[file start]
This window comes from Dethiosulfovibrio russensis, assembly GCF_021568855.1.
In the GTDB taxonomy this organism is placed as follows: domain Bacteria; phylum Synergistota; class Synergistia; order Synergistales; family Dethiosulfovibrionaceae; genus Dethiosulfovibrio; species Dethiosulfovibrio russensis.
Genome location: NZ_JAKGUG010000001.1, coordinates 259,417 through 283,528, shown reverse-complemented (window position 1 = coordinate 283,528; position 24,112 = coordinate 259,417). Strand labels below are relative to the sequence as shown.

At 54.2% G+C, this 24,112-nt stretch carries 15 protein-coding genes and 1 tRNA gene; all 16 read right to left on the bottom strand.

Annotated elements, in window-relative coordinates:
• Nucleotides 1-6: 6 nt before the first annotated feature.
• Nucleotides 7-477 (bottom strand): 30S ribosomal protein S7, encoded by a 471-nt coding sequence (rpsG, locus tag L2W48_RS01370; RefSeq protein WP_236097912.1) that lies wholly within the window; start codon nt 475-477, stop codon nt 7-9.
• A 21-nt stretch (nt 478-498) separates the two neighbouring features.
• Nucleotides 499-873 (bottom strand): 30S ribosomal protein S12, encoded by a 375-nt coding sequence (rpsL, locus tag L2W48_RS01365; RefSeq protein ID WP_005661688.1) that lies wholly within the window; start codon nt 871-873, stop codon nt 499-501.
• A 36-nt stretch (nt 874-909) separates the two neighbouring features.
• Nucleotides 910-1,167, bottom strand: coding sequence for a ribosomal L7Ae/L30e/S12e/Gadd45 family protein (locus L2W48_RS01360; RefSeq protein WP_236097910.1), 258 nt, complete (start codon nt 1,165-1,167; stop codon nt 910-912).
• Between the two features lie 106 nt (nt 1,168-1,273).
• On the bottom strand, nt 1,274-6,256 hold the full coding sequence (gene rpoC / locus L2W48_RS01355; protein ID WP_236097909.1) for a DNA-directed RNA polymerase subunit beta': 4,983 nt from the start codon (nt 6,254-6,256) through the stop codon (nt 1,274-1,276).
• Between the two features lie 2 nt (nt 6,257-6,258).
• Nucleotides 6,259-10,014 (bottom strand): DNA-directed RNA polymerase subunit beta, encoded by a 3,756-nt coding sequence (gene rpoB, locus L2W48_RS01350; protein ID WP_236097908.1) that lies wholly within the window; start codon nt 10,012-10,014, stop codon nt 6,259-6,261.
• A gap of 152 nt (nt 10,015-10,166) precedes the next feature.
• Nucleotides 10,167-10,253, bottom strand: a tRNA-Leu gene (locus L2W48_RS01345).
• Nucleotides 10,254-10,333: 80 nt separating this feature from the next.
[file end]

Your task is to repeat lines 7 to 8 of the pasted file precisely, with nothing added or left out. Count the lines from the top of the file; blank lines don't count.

• Nucleotides 7-477 (bottom strand): 30S ribosomal protein S7, encoded by a 471-nt coding sequence (rpsG, locus tag L2W48_RS01370; RefSeq protein WP_236097912.1) that lies wholly within the window; start codon nt 475-477, stop codon nt 7-9.
• A 21-nt stretch (nt 478-498) separates the two neighbouring features.